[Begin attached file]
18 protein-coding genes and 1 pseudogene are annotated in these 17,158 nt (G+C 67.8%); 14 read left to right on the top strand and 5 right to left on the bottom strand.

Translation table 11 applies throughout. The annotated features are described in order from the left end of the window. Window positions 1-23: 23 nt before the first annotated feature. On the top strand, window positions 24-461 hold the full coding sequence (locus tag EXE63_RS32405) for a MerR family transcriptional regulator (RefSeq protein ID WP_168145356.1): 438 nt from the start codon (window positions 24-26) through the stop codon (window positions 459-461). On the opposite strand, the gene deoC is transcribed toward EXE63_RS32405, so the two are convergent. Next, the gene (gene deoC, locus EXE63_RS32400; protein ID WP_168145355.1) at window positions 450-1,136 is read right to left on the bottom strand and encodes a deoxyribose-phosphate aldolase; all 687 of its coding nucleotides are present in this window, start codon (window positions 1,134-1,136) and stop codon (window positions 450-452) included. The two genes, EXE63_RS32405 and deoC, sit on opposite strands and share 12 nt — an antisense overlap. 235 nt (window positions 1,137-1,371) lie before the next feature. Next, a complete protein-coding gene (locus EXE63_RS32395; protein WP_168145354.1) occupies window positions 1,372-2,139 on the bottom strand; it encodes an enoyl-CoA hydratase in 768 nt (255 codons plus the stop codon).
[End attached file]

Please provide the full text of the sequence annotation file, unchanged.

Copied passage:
18 protein-coding genes and 1 pseudogene are annotated in these 17,158 nt (G+C 67.8%); 14 read left to right on the top strand and 5 right to left on the bottom strand.

Translation table 11 applies throughout. The annotated features are described in order from the left end of the window. Window positions 1-23: 23 nt before the first annotated feature. On the top strand, window positions 24-461 hold the full coding sequence (locus tag EXE63_RS32405) for a MerR family transcriptional regulator (RefSeq protein ID WP_168145356.1): 438 nt from the start codon (window positions 24-26) through the stop codon (window positions 459-461). On the opposite strand, the gene deoC is transcribed toward EXE63_RS32405, so the two are convergent. Next, the gene (gene deoC, locus EXE63_RS32400; protein ID WP_168145355.1) at window positions 450-1,136 is read right to left on the bottom strand and encodes a deoxyribose-phosphate aldolase; all 687 of its coding nucleotides are present in this window, start codon (window positions 1,134-1,136) and stop codon (window positions 450-452) included. The two genes, EXE63_RS32405 and deoC, sit on opposite strands and share 12 nt — an antisense overlap. 235 nt (window positions 1,137-1,371) lie before the next feature. Next, a complete protein-coding gene (locus EXE63_RS32395; protein WP_168145354.1) occupies window positions 1,372-2,139 on the bottom strand; it encodes an enoyl-CoA hydratase in 768 nt (255 codons plus the stop codon).